The Mission of God: Unlocking the Bible’s Grand Narrative

by Christopher J. H. Wright

Christopher Wright’s The Mission of God unpacks a much more audacious proposal: that mission is the basis of the entire Bible.

InterVarsity Press. P.O. Box 1400, Downer’s Grove, IL 60515-1426, 2006, 282 pages, $30.00.

Reviewed by Steve Strauss, US director for SIM (Serving in Mission).

If you are reading EMQ, you certainly believe that the Bible is the basis of missions. Christopher Wright’s The Mission of God unpacks a much more audacious proposal: that mission is the basis of the entire Bible. Blending cutting edge biblical scholarship with a sensitive missiological awareness and passion, Wright demonstrates that the Bible—from beginning to end—is a missionary book.

Wright’s goal is to read the whole Bible through a missiological lens. By “mission” he is not talking just about human efforts to carry the gospel cross-culturally. He convincingly demonstrates that the central theme of scripture is God’s mission, and that “all mission or missions which we initiate…flow from the prior and larger reality of the mission of God.”

Wright deeply roots his theology of mission in the Old Testament. Mission begins with YHWH’s passion to be known among the nations. He chose Abraham and Israel precisely to “be a blessing” by making him known to the entire world. The core Old Testament themes of Israel’s election, redemption from Egypt, covenants and the ethical demands of the Law are all infused with missiological purpose.

God’s revelation of himself through his people has wide-ranging implications for the earth itself, for human beings created in God’s image but fallen and for human nations and cultures. The global mission’s message of Jesus and the apostles was built directly on this Old Testament foundation. In reading the Bible with a missional hermeneutic, Wright both demonstrates the unity of scripture around God’s mission and provides a thoroughly evangelical, comprehensive Old Testament theology of mission.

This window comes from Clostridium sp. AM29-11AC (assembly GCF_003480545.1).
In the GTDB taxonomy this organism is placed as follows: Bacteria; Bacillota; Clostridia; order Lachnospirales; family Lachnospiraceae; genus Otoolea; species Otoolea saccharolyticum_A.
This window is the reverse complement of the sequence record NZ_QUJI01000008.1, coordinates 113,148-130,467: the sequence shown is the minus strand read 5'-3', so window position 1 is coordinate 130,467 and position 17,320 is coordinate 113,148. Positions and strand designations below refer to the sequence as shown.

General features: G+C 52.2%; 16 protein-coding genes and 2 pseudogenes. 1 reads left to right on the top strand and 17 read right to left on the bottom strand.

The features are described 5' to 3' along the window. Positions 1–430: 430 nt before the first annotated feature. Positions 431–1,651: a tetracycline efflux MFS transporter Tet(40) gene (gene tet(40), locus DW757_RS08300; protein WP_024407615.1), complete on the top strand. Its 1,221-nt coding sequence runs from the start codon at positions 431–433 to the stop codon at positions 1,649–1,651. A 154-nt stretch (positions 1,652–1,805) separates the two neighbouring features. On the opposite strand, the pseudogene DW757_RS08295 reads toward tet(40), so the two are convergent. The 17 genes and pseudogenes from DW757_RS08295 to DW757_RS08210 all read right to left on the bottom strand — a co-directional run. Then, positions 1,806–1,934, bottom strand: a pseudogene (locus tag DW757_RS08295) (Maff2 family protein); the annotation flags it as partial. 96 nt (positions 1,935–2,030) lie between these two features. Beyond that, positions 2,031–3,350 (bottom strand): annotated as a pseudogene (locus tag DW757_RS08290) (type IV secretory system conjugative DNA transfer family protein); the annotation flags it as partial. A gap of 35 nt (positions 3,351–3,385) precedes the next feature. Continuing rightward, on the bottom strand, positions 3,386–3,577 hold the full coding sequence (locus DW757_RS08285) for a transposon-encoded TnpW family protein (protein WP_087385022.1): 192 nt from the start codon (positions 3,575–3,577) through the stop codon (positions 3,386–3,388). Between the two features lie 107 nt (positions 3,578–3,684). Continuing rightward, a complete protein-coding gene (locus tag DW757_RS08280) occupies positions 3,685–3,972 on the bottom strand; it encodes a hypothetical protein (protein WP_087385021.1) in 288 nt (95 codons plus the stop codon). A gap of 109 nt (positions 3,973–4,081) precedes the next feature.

Wright’s thinking will challenge just about every reader at some point. For example, he believes that “Israel was not mandated by God to send missionaries to the nations”; he claims that the Old Testament affirms that “the nations will be included in Israel’s identity”; he identifies the excesses of capitalism as a target of mission; and he emphasizes holistic mission that includes a robust care of God’s creation. But he consistently builds his theology on broad, deep exegesis that deserves careful consideration.

This is a big book (over five hundred pages) that may appear too daunting for a casual read or even for use as a textbook. But do not let the length scare you off. Wright writes well; the book is warm, edifying, well-organized and easy to read. It is well worth the investment of energy for serious study of missions or simply to embrace the heart of God.

Check these titles:
Kaiser, Walter. 2000. Mission in the Old Testament. Grand Rapids, Mich.: Baker Book House.

Köstenberger, Andreas J. and Peter T. O’Brien. 2001. Salvation to the Ends of the Earth: A Biblical Theology of Mission. Downers Grove, Ill.: InterVarsity Press.

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Copyright © 2007 Evangelism and Missions Information Service (EMIS). All rights reserved. Not to be reproduced or copied in any form without written permission from EMIS.


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